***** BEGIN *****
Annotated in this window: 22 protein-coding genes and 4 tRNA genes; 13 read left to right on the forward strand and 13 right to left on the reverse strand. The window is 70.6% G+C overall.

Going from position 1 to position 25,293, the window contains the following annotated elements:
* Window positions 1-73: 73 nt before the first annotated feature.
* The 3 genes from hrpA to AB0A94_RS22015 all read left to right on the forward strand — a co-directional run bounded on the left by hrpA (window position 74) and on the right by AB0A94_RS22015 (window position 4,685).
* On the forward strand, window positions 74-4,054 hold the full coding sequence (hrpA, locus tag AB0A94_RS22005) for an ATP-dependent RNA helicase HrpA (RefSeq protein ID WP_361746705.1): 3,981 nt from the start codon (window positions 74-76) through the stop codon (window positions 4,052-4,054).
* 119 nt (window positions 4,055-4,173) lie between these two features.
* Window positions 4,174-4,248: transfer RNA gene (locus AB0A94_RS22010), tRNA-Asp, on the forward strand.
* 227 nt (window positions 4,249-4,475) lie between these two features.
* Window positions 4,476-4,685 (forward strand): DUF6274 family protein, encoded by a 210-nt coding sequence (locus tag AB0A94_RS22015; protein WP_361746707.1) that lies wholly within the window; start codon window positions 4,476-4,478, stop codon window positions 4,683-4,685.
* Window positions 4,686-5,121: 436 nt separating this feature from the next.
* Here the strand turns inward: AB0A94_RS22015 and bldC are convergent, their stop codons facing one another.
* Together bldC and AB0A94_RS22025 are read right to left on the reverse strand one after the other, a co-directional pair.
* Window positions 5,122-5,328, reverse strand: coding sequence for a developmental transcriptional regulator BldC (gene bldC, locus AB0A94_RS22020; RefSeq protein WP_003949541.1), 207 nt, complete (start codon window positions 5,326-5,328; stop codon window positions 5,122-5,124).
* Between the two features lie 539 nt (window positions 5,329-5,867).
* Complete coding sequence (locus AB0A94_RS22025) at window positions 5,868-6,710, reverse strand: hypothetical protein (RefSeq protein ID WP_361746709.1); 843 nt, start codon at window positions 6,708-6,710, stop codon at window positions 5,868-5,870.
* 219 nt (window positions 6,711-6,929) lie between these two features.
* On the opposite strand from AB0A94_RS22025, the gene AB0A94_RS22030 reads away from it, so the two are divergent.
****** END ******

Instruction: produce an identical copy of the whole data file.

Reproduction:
Annotated in this window: 22 protein-coding genes and 4 tRNA genes; 13 read left to right on the forward strand and 13 right to left on the reverse strand. The window is 70.6% G+C overall.

Going from position 1 to position 25,293, the window contains the following annotated elements:
* Window positions 1-73: 73 nt before the first annotated feature.
* The 3 genes from hrpA to AB0A94_RS22015 all read left to right on the forward strand — a co-directional run bounded on the left by hrpA (window position 74) and on the right by AB0A94_RS22015 (window position 4,685).
* On the forward strand, window positions 74-4,054 hold the full coding sequence (hrpA, locus tag AB0A94_RS22005) for an ATP-dependent RNA helicase HrpA (RefSeq protein ID WP_361746705.1): 3,981 nt from the start codon (window positions 74-76) through the stop codon (window positions 4,052-4,054).
* 119 nt (window positions 4,055-4,173) lie between these two features.
* Window positions 4,174-4,248: transfer RNA gene (locus AB0A94_RS22010), tRNA-Asp, on the forward strand.
* 227 nt (window positions 4,249-4,475) lie between these two features.
* Window positions 4,476-4,685 (forward strand): DUF6274 family protein, encoded by a 210-nt coding sequence (locus tag AB0A94_RS22015; protein WP_361746707.1) that lies wholly within the window; start codon window positions 4,476-4,478, stop codon window positions 4,683-4,685.
* Window positions 4,686-5,121: 436 nt separating this feature from the next.
* Here the strand turns inward: AB0A94_RS22015 and bldC are convergent, their stop codons facing one another.
* Together bldC and AB0A94_RS22025 are read right to left on the reverse strand one after the other, a co-directional pair.
* Window positions 5,122-5,328, reverse strand: coding sequence for a developmental transcriptional regulator BldC (gene bldC, locus AB0A94_RS22020; RefSeq protein WP_003949541.1), 207 nt, complete (start codon window positions 5,326-5,328; stop codon window positions 5,122-5,124).
* Between the two features lie 539 nt (window positions 5,329-5,867).
* Complete coding sequence (locus AB0A94_RS22025) at window positions 5,868-6,710, reverse strand: hypothetical protein (RefSeq protein ID WP_361746709.1); 843 nt, start codon at window positions 6,708-6,710, stop codon at window positions 5,868-5,870.
* 219 nt (window positions 6,711-6,929) lie between these two features.
* On the opposite strand from AB0A94_RS22025, the gene AB0A94_RS22030 reads away from it, so the two are divergent.